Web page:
Chiado is close to Baixa, and has the reputation of being the city’s finest shopping district. Chiado successfully manages to combine the gallery model with open shopping, combining the best of both worlds.
El Corte Inglés
Centro Vasco da Gama
Armazéns do Chiado
Cork & Co
A Vida Portuguesa
Freeport Lisboa Fashion Outlet
Feria da Ladra
Passport / Visa
Portugal can be visited visa-free for up to 90 days by citizens of Australia, New Zealand, Japan, South Korea, Taiwan, Malaysia, Israel, UAE and most countries in America. If you are unsure whether or not you need to apply for a visa, we recommend contacting the embassy or consulate in your country. International (non-Schengen) travelers need a passport that is valid for at least 3 months after the end of their intended trip in order to enter the Schengen zone. Citizens of Schengen countries can travel without a passport, but must have a valid ID with them during their stay.
Lisbon Airport (LIS)
Lisbon Airport, also known as the Humberto Delgado Airport, is located very close to the city centre. So it is quick, easy and cheap to get to and from the airport.
There is one airport bus (Aerobus) with two lines that operates from 7:30 - 23:00. Aerobus line 1 connects the airport and Cais do Sodré, departing every 20-25 minutes. Aerobus line 2 links the airport with the financial centre, Av. José Malhoa, also departing every 20-25 minutes.
Public transportation such as metro and public buses are also available. The underground train takes about 20 minutes.
A taxi to the city centre takes between twenty minutes and half an hour. The traffic is also somewhat higher during nights and weekends.
Address: Lisbon Airport, Lisbon
Phone: +351 218 413 500
Best Time to Visit
Lisbon enjoys a pleasant climate year round, with mild winters and very hot summers. During the summertime people head for the seaside for vacation and the beaches can get very crowded, especially during high season (July-August). Lisbon's location by the ocean means that the temperatures never get too high, and there is often a gentle breeze coming from the Atlantic.
The best time to visit Lisbon is definitely mid to late spring (April-May), when the weather is nice and warm and the city is not yet packed with tourists. The most important festivities are held in early June, when the whole city celebrates the patron saint, St. Anthony, (on June 13th), and other revered saints. During the celebrations the city is full of people, with music, street dancing and traditional grilled sardines sold at kiosks along the streets.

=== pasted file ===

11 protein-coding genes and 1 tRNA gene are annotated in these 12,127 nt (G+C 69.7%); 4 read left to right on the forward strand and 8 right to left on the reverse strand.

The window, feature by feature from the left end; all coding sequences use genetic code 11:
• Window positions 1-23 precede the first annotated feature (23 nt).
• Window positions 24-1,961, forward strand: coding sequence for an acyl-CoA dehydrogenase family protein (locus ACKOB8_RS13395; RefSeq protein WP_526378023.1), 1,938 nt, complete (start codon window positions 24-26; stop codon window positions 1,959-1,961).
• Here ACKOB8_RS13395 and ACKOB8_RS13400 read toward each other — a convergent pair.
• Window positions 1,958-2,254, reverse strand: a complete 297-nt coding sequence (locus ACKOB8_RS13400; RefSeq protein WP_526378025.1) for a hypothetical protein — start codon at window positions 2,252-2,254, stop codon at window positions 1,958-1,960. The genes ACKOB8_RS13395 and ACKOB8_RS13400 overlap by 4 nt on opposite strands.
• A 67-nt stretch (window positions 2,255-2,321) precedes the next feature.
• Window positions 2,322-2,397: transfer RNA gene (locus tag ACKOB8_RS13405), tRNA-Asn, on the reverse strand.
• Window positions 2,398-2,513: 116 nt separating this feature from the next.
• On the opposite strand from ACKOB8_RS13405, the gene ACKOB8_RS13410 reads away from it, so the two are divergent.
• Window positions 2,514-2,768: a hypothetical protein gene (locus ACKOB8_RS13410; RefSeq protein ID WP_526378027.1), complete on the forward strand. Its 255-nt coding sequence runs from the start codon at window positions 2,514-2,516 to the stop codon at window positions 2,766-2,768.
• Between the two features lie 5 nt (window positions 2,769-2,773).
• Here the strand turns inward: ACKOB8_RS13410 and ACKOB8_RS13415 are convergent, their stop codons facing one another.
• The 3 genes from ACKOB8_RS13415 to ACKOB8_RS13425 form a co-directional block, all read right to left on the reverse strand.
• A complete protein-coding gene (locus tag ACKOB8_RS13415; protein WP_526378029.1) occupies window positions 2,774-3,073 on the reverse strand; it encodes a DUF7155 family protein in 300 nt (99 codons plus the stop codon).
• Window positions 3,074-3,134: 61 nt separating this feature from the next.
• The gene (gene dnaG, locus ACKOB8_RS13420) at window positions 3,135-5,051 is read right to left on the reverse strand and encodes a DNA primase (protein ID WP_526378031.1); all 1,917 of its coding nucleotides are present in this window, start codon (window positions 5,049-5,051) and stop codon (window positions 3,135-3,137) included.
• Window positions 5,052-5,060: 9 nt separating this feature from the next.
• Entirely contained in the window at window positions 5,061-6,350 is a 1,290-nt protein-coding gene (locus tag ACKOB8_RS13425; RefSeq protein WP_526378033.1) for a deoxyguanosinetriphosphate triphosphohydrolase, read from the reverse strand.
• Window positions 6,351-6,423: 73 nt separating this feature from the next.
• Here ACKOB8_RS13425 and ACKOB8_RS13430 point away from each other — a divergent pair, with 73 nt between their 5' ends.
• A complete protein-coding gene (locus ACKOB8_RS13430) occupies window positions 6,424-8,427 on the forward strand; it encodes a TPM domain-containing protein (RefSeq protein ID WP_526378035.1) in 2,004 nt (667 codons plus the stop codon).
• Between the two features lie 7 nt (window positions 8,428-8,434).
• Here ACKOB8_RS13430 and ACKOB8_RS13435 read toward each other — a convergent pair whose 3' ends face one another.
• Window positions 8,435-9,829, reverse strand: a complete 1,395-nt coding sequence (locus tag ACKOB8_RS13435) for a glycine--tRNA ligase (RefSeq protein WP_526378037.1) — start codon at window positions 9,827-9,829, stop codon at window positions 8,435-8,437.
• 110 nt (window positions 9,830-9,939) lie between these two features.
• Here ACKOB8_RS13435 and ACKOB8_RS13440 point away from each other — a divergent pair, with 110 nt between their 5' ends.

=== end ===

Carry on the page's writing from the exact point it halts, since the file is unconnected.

Lisbon is well provided for with public transport, including buses, underground, local trains, ferries, trams and funiculars. The latter two are the least efficient but most entertaining. Tickets can be purchased both at ticket offices and on board with an extra charge. The fares range from 1.50 € to 3.00 € with the tram being more expensive. Funiculars can be even more expensive but are worth it nonetheless.
Buses and the underground stop running around 1 am, there are night buses but it is easiest to take a taxi for late night journeys.
Metro trains run daily from 6:30 am to 1:00 am. Buses run daily from 5:30 am to 12:30 am, after which you should consult the night busses schedule.
Taxis can be stopped on the street, taken from stations, requested by calling or via an app. Taxi tariffs in Portugal are officially set by cities or districts. You can use an online fare calculator know how much your trip will cost, more or less. The basic fee is €3.25, the kilometre price is €0.47. For standing and waiting time, €14.80 is charged per hour. Nighttime fees are a bit higher. Surcharges may apply.
In central Lisbon, empty taxis circulate frequently, except during rush hours or when it rains. Tips are not mandatory, but are appreciated even if they are small.
You can install and use apps like Bolt (Taxify), Free Now (My Taxi), and Cabify, and more and more taxi apps are launching all the time. Uber remains the most popular one.
Post offices are generally open on weekdays from 8:30 am to 6 pm and Saturdays until 12:30 pm. The main post office at Praça dos Restauradores has longer opening hours on weekdays but is closed on weekends.
Address: Loja CTT Restauradores , Praça dos Restauradores, Lisbon
Phone: +351 21 047 1616
Generally, pharmacies in Lisbon are open on weekdays from 9 am to 7 pm; some pharmacies close for lunch. On Saturdays, pharmacies close around 1pm. Each district will have a 24 hour pharmacy (farmácia, with a green cross) according to a schedule posted in the windows of all closed pharmacies.
Country code: +351
Area code: 21
220 V/50Hz with with a Type F electrical plug with two round pins, same as in many countries in Continental Europe.